“Neither Out Far nor In Deep” is a lyric poem consisting of four four-line stanzas, making use of a regular rhyme scheme (abab). The meter is for the most part regular iambic trimeter, although several lines include one or two extra syllables. Only in the second stanza does Robert Frost provide precise imagery; for the most part, he relies on general description.
The setting of the poem is the seaside. The poet’s original observation is that the people, out for a day’s recreation at the beach, always look toward the water; “They turn their back on the land.” What they can see are a ship out on the ocean, passing to an unknown destination, and a gull standing on the wet sand near the water.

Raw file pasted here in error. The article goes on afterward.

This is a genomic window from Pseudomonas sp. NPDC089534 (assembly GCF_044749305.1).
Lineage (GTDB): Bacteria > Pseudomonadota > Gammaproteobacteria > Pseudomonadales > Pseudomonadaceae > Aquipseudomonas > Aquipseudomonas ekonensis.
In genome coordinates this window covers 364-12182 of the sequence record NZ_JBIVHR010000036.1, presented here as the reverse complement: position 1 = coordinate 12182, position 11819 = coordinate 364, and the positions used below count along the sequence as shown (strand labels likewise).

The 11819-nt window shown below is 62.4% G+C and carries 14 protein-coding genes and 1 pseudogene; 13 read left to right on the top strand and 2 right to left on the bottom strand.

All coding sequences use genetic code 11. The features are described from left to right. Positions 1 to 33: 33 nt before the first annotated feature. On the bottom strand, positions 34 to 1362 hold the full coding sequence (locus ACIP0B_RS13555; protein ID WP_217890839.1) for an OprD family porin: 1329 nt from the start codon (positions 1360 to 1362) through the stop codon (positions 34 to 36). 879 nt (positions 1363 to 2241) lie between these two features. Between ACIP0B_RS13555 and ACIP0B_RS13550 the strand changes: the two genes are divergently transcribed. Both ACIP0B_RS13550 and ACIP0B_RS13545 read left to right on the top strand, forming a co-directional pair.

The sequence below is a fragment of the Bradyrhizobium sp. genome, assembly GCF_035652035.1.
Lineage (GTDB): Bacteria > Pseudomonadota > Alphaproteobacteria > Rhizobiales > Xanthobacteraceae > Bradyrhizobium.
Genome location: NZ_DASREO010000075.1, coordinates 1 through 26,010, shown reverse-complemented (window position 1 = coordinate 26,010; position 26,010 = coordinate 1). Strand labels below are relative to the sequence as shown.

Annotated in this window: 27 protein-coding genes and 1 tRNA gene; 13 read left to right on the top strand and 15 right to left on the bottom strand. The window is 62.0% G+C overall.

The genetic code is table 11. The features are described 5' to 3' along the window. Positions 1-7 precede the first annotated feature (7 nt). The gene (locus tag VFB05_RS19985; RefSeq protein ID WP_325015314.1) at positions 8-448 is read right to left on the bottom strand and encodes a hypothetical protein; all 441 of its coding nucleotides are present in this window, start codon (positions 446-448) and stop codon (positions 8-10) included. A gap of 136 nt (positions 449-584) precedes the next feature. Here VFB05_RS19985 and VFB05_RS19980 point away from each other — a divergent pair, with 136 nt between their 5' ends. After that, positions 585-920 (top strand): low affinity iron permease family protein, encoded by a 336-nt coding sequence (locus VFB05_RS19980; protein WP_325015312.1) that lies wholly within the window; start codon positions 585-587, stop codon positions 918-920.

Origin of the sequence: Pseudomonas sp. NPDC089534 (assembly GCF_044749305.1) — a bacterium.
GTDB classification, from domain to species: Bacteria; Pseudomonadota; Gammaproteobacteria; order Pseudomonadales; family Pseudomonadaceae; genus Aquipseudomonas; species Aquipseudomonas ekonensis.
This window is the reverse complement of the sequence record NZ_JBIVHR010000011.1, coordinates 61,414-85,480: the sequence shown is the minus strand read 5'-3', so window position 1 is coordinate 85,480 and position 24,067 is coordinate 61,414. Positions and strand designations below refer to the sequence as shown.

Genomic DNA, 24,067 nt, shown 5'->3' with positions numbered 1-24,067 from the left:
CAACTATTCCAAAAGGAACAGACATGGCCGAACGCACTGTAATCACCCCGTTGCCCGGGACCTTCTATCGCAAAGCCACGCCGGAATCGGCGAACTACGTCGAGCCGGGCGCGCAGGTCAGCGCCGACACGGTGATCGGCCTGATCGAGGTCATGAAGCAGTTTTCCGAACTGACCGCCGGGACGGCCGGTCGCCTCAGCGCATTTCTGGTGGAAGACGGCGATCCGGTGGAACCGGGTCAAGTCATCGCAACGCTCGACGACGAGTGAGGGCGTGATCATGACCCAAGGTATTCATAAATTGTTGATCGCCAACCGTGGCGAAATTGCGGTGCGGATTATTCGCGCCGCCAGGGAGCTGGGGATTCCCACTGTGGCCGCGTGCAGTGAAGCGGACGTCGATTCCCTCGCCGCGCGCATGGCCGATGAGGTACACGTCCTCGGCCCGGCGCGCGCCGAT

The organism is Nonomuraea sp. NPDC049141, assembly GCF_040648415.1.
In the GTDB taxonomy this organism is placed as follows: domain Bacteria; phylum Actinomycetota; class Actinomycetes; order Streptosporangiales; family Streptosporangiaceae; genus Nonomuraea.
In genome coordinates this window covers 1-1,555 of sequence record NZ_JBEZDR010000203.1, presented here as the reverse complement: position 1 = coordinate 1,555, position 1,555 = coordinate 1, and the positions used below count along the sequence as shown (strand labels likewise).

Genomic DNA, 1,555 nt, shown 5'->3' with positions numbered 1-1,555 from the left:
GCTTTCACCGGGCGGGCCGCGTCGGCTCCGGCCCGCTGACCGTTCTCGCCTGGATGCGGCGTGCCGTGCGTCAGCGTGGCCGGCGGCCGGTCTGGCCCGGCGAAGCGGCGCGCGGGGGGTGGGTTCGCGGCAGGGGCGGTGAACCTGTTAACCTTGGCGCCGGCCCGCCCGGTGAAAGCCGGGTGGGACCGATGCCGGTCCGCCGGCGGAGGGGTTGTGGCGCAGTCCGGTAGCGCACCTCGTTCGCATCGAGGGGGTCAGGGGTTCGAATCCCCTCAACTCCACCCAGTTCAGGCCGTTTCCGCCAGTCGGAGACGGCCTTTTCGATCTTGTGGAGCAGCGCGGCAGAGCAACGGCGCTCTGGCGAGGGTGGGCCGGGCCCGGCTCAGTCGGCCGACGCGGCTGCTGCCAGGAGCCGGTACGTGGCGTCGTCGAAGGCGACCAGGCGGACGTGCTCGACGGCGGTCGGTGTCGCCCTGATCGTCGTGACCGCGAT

This is apparently a puzzle, since there is more variety and presumably more of interest on the land than on the ocean, which does nothing but come to the beach and then retreat. The Line “Wherever the truth may be” in the third stanza suggests that the people are searching for the truth and hope to find it by watching the unchanging ocean, with its endless repetitions of the same movements, rather than on the land, which presumably is more subject to change.
The people being described, like everyone else, have limited vision: “They cannot look out far./ They cannot look in deep.” Yet they keep on looking, presumably because there is nothing else for them to do. They cannot help searching for answers, even from such an unlikely source as the inscrutable ocean.